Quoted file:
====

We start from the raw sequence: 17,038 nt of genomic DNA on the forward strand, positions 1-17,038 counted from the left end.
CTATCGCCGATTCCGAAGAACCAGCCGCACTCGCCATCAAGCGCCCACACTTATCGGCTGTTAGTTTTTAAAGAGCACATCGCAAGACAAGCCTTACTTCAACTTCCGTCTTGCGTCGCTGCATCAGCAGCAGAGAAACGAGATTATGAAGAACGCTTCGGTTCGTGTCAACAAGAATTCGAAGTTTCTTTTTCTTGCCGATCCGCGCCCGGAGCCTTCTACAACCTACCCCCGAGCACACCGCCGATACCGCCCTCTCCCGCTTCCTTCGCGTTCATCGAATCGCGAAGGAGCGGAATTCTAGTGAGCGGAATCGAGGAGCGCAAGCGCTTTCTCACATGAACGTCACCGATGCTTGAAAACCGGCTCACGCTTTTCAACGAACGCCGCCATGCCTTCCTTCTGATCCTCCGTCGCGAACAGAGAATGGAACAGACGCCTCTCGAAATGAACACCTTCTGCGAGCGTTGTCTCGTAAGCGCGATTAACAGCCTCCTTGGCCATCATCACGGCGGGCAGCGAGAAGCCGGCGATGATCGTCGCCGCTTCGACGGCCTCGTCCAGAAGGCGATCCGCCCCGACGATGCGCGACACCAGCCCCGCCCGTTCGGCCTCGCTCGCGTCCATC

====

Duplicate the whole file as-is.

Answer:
We start from the raw sequence: 17,038 nt of genomic DNA on the forward strand, positions 1-17,038 counted from the left end.
CTATCGCCGATTCCGAAGAACCAGCCGCACTCGCCATCAAGCGCCCACACTTATCGGCTGTTAGTTTTTAAAGAGCACATCGCAAGACAAGCCTTACTTCAACTTCCGTCTTGCGTCGCTGCATCAGCAGCAGAGAAACGAGATTATGAAGAACGCTTCGGTTCGTGTCAACAAGAATTCGAAGTTTCTTTTTCTTGCCGATCCGCGCCCGGAGCCTTCTACAACCTACCCCCGAGCACACCGCCGATACCGCCCTCTCCCGCTTCCTTCGCGTTCATCGAATCGCGAAGGAGCGGAATTCTAGTGAGCGGAATCGAGGAGCGCAAGCGCTTTCTCACATGAACGTCACCGATGCTTGAAAACCGGCTCACGCTTTTCAACGAACGCCGCCATGCCTTCCTTCTGATCCTCCGTCGCGAACAGAGAATGGAACAGACGCCTCTCGAAATGAACACCTTCTGCGAGCGTTGTCTCGTAAGCGCGATTAACAGCCTCCTTGGCCATCATCACGGCGGGCAGCGAGAAGCCGGCGATGATCGTCGCCGCTTCGACGGCCTCGTCCAGAAGGCGATCCGCCCCGACGATGCGCGACACCAGCCCCGCCCGTTCGGCCTCGCTCGCGTCCATC